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Updated: January 21, 2013 20:43 IST

Spiritual ecstasy

Ranee Kumar
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Ustad Ghulam Ali Khan. Photo: Nagara Gopal
The Hindu Ustad Ghulam Ali Khan. Photo: Nagara Gopal

Ustad Ghulam Ali Khan treated Hyderabadis to a serene and sonorous ghazal concert

He came as the messenger of amity with his ‘Paigham-e-mohabbat’ and conquered hearts establishing an instant rapport with the audience. What hurt the artistic eye as an unaesthetic ambience of the metallic N Convention centre was lost in a matter of minutes and it looked as if we were wrapped in the warmth of his music. Every ghazal or nazm was an interactive ‘dhun’ with a brief on the circumstances or authorship or connotation of the piece.

Romance in content and emotive rendition are the two arterial nerves of ghazal singing. A rich tone and reach are added assets. Ustad Ghulam Ali Khan has all of these in abundance; hence his instant success. His choicest repertoire drew cheers as he dwelt on the import of the couplets and then drifted into a romantic interpretation through his sonorous voice. Who cannot but hold a sigh at the line, jawaa hai jism jab dil bhi jal gaya hota or for that matter the pun on the word ‘shaayad’ (perhaps) in the Sufi number, isi raah guzaar par shaayad hum mil sakhe... The entire song is hope against hope looming large in the form of rhetoric. He brings in an element of his classical background by lacing his verses with a stylistic swar taan which would be the ultimate in ecstasy of the ghazal that has already transported you into a misty world of music.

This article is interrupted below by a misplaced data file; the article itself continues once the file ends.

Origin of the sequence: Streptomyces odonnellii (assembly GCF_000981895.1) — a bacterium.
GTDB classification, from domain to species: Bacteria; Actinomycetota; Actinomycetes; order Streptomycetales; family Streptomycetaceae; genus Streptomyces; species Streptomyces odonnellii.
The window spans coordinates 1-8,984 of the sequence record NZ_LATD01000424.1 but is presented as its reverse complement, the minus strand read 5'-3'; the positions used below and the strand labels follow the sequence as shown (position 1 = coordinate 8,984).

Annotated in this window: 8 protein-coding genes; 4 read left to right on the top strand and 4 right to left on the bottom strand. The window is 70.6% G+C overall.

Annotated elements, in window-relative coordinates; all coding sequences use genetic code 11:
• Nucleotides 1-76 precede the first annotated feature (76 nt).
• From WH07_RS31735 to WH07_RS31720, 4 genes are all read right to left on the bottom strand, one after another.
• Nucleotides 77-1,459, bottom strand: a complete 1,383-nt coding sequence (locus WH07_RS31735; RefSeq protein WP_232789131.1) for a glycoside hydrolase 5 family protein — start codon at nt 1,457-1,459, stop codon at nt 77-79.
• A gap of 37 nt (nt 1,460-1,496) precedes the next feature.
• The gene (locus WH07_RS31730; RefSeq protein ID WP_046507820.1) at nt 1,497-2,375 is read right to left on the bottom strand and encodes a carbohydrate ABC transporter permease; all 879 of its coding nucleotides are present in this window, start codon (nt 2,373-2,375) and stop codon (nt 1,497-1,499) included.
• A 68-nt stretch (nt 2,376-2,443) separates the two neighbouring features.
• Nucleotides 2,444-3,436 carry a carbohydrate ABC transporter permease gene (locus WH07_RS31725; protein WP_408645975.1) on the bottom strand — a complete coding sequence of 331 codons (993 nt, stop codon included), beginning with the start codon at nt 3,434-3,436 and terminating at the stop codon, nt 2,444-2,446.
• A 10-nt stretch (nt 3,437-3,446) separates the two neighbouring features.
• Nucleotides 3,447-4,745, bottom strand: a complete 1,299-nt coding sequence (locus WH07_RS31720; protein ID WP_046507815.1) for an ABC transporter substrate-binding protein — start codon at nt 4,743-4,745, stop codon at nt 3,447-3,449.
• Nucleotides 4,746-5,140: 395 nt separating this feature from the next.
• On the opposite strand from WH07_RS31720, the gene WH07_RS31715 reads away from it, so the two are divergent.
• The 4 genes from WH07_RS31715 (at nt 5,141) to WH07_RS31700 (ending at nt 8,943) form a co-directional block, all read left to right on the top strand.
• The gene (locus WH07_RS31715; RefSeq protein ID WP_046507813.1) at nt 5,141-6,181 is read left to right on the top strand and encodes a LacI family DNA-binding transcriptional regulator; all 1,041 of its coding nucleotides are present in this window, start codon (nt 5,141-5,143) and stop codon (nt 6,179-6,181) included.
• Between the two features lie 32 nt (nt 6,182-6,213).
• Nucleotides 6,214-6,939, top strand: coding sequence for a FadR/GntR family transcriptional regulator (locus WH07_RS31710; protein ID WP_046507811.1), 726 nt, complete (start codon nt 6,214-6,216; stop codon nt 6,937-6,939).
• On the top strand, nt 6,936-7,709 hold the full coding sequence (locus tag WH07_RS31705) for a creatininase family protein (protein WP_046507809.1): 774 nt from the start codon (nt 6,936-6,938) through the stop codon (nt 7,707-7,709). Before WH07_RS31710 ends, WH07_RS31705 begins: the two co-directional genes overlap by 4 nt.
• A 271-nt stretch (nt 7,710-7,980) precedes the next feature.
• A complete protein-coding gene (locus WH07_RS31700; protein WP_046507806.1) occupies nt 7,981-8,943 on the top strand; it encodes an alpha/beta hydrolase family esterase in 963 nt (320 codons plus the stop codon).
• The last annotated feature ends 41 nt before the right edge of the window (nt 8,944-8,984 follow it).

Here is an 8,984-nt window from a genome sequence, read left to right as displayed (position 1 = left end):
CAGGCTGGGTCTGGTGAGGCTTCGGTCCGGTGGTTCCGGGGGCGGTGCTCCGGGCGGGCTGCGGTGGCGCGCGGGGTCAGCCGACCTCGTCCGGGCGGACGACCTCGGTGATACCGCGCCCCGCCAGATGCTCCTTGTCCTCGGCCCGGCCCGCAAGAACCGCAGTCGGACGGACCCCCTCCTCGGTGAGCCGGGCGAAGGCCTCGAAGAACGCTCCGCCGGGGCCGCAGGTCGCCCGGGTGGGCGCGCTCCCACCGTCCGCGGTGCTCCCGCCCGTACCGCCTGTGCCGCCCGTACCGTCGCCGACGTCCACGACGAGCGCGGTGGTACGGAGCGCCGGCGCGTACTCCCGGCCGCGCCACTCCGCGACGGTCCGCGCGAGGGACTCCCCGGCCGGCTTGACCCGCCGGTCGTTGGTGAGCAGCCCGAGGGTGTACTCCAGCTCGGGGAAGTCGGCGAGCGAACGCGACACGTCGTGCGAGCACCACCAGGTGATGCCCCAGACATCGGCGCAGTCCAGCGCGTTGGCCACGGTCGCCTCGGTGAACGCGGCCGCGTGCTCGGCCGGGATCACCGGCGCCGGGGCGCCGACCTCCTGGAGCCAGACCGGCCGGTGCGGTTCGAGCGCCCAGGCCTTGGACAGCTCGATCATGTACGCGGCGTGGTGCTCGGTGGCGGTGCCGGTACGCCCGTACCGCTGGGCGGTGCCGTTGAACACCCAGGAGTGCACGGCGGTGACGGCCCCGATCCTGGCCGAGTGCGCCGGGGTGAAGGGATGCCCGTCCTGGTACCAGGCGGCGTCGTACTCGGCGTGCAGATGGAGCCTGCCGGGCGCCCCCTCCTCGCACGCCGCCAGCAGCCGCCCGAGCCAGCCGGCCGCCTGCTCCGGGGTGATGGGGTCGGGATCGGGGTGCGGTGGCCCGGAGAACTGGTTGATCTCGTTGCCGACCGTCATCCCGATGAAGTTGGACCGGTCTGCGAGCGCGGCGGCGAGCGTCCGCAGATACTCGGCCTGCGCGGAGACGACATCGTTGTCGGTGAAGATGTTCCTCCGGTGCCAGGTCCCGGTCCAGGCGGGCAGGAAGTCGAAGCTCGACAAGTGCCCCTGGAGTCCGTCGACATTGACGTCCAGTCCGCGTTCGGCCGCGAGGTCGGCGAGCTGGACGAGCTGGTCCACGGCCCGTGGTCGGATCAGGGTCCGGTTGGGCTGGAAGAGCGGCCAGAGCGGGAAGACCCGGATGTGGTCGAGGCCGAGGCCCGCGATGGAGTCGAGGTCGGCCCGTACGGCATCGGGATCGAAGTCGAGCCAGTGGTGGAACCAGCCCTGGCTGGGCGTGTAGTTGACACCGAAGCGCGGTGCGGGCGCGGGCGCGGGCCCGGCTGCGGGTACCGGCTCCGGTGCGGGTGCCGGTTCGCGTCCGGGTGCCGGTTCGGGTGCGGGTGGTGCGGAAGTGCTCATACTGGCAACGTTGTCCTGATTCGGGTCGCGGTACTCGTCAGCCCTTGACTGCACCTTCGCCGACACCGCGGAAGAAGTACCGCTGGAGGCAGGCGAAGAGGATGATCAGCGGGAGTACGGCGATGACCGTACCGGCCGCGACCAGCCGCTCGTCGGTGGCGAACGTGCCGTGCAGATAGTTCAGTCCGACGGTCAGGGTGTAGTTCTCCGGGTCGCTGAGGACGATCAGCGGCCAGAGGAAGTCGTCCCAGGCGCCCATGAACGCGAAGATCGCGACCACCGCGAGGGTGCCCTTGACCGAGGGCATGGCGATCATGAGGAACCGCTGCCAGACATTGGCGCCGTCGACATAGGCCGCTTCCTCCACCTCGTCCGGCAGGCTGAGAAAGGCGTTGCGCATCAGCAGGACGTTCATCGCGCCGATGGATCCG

The Ustad’s regard for Jagjit Singh manifested with every piece he sang. Guzar tho jaayegi tere bin lekin bahuth udaas..ye baath was simply a marvellous lyric that made its way into your heart, melting it like sunshine on snow. This one, a nazm was explicitly explained by the Ustad for finer distinction with the ghazal. It was indeed very educative to the novices who had an ear for music but couldn’t make much out of the genre offered as a spread.

If ever one could create the illusion of a wave running towards the bank measuring its step, lashing across the embankment, rising as high as the sky before it drops its hood on to the edge of the land — all such pictures were literally recreated by his stupendous voice. The song, dil mey ek lehar si uti hai… He plays around the word ‘lehar’ recreating the different ways in which the waves ebb and flow in all the three octaves of the Pahadi raag. Making it explicitly clear that he was particular to render only meaningful lyrics in the most meaningful way, Ustad Ghulam Ali gave Hyderabadis something that would never cross our path, something so serene, so subtle, so full of spirituality even as it carries the mantle of romanticism, the underlying essence of Sufism.

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